No, there are trend forecasters, for one thing, so a lot of big companies use forecasting to be on trend. But then I also think there’s this thing called the “Collective Conscience”, and everybody decides at the same time that something is great, and somehow it just spreads and everybody feels it, and…wants it…
It gets out into the universe?
Yes. I think so, it is a small industry, so there is a lot of crossover with designers working with stylists or consultants or forecasters that will work for multiple companies, and that plays a role.
Being in Portland, instead of in New York or LA, are you able to participate in that collective conscience? Do you get the opportunity to work with a lot of other designers and get input from them, or does that even interest you?
I’m pretty isolated. But I think I would be isolated no matter where I was. That’s the kind of person I am. I like to get into my mode, in my work cave, and do my thing. I do like to collaborate with stylists and photographers and am very interested in what other artists and designers are doing, more than other clothing designers.
Portland definitely has a unique style all its own. How does this city and its fashion sense influence your designs?
It really does influence me, because I react to everything around me every day. I love the bike culture here –people riding their bikes in these great dresses and skirts, they look incredibly stylish and fashionable. I’m always doing a double take when somebody passes by in this great summer dress, on a bike. Style is very vintage-inspired here; people are incredibly creative with their fashion here. I have also found incredibly fashionable, stylish, well-traveled women in Portland. That’s the woman that walks into our store every day. It’s really encouraging to keep on doing what I do, to keep on buying for Moulé, knowing they are here and that we have the chance to meet their needs.
Has Portland been a good fit for Moulé, do you think, in terms of the style and the aesthetic?
It has, actually. I’m amazed by how many people thank us every day for being here and tell us how much they love it. We have great loyal support from our customers here it’s amazing.
Since I know Moulé is a family business, I have to ask about working with family. I worked with my mom for many years, so I know it can present some unique opportunities, but also some challenges. How does that work in your family? Does it all just come out seamlessly?
Oh yeah, seamless! (laughs) Every family is a little dysfunctional…so most family businesses can’t help but being a little dysfunctional. What’s hard is when you bring your family dynamics from growing up. We had this “five kids in this crazy house” mentality that just transferred to our work life. It’s all you know, and it’s how you interact and that’s the dynamic.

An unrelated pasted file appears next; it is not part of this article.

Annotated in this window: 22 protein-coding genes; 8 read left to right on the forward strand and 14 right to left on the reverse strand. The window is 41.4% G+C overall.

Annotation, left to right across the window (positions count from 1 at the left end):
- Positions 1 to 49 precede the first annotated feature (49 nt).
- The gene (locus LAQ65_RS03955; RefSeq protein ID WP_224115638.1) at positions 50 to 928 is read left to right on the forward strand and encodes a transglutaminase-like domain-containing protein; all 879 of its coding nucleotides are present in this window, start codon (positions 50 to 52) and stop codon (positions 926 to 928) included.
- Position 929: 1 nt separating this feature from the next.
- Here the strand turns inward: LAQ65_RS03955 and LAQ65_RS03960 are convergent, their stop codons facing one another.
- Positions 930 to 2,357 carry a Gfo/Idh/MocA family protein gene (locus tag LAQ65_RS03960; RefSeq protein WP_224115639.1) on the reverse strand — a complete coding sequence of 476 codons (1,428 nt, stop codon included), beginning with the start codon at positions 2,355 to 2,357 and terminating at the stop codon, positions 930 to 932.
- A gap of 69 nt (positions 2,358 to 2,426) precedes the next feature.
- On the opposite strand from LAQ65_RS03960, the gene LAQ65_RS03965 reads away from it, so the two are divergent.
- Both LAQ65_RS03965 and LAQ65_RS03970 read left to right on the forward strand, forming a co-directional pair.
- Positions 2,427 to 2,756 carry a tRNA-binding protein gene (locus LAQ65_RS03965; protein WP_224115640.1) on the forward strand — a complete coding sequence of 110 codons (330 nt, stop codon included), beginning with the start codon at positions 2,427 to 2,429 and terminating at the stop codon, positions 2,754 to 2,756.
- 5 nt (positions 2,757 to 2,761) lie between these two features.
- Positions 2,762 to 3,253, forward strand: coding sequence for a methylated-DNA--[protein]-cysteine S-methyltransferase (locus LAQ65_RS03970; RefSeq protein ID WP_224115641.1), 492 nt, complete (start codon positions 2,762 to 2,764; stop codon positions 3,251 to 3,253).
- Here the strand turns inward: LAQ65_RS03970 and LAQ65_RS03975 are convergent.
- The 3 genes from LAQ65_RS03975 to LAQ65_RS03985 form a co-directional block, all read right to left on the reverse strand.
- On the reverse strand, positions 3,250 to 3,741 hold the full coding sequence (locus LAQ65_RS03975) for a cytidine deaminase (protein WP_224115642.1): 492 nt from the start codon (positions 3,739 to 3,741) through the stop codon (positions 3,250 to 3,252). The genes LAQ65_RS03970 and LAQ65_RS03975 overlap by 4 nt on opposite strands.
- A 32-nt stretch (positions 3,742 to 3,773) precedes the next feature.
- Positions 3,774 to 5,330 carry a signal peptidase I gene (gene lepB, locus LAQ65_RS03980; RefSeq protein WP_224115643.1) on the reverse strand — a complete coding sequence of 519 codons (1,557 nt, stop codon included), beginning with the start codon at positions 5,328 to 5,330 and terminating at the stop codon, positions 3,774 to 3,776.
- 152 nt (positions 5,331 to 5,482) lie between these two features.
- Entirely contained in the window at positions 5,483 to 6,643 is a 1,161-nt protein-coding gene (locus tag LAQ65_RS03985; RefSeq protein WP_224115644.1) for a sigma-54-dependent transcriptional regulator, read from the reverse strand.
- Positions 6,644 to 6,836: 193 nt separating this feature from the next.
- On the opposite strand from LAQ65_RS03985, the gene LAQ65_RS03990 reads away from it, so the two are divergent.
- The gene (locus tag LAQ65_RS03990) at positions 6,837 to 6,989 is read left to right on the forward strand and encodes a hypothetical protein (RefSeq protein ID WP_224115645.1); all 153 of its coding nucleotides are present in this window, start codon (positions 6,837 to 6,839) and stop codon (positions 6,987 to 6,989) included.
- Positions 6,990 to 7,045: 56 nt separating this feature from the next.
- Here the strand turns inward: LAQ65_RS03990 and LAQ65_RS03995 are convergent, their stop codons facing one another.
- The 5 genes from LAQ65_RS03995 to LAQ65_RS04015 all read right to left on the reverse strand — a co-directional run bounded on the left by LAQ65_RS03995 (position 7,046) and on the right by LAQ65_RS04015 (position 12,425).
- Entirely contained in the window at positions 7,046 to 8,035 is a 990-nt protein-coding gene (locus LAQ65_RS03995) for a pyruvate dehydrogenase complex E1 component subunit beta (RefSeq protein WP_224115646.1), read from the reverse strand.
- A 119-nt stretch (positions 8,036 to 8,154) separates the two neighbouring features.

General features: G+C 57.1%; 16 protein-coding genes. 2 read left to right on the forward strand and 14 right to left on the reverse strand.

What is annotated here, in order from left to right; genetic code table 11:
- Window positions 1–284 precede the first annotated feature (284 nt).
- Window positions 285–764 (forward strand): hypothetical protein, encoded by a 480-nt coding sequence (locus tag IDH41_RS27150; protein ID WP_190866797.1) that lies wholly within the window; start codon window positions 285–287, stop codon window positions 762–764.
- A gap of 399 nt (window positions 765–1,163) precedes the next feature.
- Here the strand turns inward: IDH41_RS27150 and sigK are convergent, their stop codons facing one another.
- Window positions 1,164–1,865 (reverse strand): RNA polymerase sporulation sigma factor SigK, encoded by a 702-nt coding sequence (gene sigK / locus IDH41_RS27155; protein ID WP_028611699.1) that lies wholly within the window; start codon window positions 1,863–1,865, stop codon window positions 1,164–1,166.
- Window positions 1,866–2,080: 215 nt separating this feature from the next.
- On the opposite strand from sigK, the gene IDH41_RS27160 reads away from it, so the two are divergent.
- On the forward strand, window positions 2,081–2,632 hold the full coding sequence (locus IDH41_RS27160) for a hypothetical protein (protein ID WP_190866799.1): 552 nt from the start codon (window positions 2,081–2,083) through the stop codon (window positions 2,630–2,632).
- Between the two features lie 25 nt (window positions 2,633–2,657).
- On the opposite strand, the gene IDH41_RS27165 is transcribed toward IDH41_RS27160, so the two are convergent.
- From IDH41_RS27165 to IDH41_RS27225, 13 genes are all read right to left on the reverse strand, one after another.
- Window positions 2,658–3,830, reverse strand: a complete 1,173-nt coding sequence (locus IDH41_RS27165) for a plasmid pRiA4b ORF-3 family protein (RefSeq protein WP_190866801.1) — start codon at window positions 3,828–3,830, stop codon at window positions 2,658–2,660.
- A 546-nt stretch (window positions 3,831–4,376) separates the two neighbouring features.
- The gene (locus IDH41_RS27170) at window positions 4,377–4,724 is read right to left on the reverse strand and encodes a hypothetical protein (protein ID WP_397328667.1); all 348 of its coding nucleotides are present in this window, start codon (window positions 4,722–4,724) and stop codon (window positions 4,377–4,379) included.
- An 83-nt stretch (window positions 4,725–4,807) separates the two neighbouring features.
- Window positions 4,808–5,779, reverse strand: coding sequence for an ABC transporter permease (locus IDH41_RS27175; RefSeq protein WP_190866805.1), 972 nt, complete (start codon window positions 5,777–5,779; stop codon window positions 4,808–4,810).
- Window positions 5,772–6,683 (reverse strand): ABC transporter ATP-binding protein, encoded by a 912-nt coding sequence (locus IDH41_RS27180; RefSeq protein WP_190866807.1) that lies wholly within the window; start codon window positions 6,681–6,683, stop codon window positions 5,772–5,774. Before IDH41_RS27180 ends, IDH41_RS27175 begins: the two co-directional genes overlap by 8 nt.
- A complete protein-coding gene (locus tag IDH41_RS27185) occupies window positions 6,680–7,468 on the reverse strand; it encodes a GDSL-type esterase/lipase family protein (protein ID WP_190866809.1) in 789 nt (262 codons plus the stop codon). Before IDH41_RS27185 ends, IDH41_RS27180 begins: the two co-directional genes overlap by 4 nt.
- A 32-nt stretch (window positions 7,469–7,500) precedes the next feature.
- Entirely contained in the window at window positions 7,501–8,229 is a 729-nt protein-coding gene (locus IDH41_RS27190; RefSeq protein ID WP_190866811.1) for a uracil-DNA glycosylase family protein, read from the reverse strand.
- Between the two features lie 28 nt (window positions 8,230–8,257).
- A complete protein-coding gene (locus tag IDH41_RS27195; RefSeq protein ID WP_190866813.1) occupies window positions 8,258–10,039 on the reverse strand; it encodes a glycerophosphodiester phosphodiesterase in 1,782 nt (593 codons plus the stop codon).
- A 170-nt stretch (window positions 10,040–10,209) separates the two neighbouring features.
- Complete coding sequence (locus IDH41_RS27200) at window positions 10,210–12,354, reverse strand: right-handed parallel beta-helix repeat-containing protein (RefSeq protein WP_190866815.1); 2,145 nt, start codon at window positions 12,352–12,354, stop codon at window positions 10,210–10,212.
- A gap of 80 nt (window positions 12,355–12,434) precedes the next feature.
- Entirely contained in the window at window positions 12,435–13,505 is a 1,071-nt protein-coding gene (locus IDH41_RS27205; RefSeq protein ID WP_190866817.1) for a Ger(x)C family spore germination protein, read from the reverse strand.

But we’ve worked really hard to grow beyond those family relationships and be professional and it works. I love that I get to work with my brothers and my mom. I love them, and we’re close, and for the most part, we think alike. It can be trying too, but you can yell and scream and have a big fight and know that it’s all going to be okay tomorrow.
“The film heroines were intriguing mysterious risk takers that were always beautiful and stylish. “
That’s one of the things that’s unique about working in a family business – you can have those big blowouts, and know that it’s going to come together in the end.
Exactly. That’s very comforting. I feel very lucky that I get to experience my family this way as well, and spend so much time together.
Since you are working on Moulé and Rachel Mara together so often, how intertwined are they for
you. Does one lead into the other? Do you find yourself designing pieces for Rachel Mara that you think Moulé needs and you haven’t found from another designer, for example?
Not necessarily, because Rachel Mara has to be done so much earlier, at least six months ahead of my buying for Moulé. I’m showing Rachel Mara at Fashion Week at the same time I’m at the shows buying for Moulé. But I’ve started to develop this line called RM, which is a diffusion line that does fill
those needs for Moulé.
Where do you see Rachel Mara headed and Moulé?
Well, Rachel Mara I see pretty much on the same path. I really like the idea of keeping it smaller and doing limited edition and more specialty pieces. And Moulé – the word actually means “to shape” or “to mold”. It’s about evolving and trying new things, that’s what keeps it interesting and fun for all of us and our customers. We’ll always continue to try new things.
I keep expecting you to start a collection of accessories for Rachel Mara, so that’s the one I’m waiting for.
Yeah, I would love to. Handbags, shoes and scarves, that would be fun!
Since we are coming up on spring, what are some of the trends that you are excited to see for the season?
Well, we were talking about that phenomenon where everyone does a similar thing, and it’s true this season. I have a very kind of 1970s retroglam thing going on in my spring collection, and it’s showing up a lot of other places too. I’m very excited about that –high-waist denim, colors are
back, crochet, headscarves, there is a glamour that’s fun and playful. I really think there is a little bit of everything out there now, and that’s kind of nice – you can really find your own voice within all the trends that are out there.
What’s the first piece from the Rachel Mara spring collection that you are going to grab off the rack when it comes in?
Oh, I usually need a little bit of distance from a collection once I’m done with it, to be honest. But I’m pretty excited about the Peach Print wrap dress, my pleated men’s trouser in off-white and my denim suit.